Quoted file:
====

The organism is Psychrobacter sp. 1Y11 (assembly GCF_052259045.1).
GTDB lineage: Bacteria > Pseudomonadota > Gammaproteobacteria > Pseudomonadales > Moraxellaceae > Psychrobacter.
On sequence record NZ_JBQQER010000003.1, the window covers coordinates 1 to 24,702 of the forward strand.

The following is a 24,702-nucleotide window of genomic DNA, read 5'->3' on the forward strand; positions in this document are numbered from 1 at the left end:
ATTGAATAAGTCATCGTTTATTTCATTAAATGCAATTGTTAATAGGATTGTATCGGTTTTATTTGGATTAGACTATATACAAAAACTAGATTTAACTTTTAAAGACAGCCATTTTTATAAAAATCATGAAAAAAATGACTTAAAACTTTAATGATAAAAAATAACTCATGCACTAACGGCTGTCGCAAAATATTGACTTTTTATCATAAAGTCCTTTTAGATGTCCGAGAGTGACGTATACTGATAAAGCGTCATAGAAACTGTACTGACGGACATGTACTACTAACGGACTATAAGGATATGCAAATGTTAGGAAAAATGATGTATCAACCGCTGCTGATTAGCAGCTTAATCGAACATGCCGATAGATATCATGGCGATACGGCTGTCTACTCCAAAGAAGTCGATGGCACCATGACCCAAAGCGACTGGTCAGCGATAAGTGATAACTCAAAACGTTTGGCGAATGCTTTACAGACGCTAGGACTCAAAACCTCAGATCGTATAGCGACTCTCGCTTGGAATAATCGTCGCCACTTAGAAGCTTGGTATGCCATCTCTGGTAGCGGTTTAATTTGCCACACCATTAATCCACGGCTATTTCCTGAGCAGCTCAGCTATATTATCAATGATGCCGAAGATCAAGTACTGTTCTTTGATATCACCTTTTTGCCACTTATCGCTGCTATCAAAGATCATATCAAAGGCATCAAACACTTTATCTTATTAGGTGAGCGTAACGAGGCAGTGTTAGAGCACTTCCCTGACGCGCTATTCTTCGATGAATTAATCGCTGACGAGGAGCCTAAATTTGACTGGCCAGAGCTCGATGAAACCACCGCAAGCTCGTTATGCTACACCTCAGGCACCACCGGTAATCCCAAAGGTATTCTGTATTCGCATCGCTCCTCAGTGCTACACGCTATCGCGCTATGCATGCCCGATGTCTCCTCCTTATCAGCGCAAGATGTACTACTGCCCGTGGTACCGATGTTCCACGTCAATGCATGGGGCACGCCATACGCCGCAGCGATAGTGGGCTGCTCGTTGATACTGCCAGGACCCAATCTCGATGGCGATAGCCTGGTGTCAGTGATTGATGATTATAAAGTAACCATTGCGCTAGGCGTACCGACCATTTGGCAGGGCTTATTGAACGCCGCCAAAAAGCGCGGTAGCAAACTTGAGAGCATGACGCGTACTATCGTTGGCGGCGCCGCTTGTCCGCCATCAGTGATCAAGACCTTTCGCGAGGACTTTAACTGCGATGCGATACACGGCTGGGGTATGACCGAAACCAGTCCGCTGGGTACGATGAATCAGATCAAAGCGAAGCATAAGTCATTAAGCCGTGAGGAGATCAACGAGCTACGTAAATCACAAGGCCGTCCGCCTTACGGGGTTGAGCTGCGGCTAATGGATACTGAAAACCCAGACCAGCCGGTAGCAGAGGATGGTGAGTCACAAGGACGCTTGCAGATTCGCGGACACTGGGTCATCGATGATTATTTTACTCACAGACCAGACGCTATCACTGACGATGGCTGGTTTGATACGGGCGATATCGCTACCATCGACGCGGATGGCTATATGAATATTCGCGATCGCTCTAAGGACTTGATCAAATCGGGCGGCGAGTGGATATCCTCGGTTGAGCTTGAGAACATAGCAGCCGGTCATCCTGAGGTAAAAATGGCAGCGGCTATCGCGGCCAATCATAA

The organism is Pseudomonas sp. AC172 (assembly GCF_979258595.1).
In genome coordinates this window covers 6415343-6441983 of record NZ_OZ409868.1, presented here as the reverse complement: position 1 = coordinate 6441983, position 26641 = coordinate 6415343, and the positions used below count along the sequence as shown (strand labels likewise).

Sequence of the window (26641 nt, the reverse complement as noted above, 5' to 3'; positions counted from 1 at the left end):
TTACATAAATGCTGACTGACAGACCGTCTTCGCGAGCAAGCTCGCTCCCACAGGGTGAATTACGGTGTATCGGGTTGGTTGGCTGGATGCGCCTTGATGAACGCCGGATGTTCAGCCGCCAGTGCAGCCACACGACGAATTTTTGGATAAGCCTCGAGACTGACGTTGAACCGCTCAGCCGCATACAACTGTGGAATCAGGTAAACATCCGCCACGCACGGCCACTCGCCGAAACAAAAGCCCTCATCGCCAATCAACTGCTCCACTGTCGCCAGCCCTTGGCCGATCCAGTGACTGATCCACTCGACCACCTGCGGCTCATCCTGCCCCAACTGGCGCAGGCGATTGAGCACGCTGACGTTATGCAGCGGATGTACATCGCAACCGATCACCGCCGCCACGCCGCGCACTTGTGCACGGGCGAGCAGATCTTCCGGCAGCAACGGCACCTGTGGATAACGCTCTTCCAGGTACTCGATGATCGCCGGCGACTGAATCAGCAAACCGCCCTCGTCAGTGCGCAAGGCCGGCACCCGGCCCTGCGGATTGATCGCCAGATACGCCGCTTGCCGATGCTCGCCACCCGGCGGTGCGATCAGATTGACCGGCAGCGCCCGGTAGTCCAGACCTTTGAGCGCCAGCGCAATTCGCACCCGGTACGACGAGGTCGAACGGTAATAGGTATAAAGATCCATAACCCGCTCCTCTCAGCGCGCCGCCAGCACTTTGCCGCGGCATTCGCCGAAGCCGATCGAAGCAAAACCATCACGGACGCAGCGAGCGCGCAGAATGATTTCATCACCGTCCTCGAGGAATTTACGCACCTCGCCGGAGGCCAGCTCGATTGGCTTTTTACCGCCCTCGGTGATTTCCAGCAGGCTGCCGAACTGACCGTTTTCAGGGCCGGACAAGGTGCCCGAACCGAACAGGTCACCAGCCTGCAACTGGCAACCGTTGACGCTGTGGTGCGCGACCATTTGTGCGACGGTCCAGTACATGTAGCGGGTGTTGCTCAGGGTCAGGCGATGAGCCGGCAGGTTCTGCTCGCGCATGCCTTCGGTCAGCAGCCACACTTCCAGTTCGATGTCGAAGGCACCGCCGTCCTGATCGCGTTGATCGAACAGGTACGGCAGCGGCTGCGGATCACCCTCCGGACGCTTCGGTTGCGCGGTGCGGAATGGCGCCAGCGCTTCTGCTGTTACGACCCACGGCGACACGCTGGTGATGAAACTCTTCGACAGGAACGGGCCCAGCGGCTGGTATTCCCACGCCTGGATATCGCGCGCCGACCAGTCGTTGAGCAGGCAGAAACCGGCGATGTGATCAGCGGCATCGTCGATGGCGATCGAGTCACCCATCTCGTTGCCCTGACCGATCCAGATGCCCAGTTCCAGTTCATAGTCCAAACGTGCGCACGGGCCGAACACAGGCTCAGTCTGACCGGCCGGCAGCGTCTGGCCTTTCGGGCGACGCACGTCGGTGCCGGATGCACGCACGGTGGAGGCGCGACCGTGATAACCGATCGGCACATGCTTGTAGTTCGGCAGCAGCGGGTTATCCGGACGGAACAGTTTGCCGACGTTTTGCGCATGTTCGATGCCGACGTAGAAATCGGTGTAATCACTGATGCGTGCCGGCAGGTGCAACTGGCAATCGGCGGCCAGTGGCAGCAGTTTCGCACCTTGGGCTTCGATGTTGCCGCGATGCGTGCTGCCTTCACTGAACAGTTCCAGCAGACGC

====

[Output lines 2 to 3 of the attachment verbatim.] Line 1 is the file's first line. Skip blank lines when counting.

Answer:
GTDB lineage: Bacteria > Pseudomonadota > Gammaproteobacteria > Pseudomonadales > Moraxellaceae > Psychrobacter.
On sequence record NZ_JBQQER010000003.1, the window covers coordinates 1 to 24,702 of the forward strand.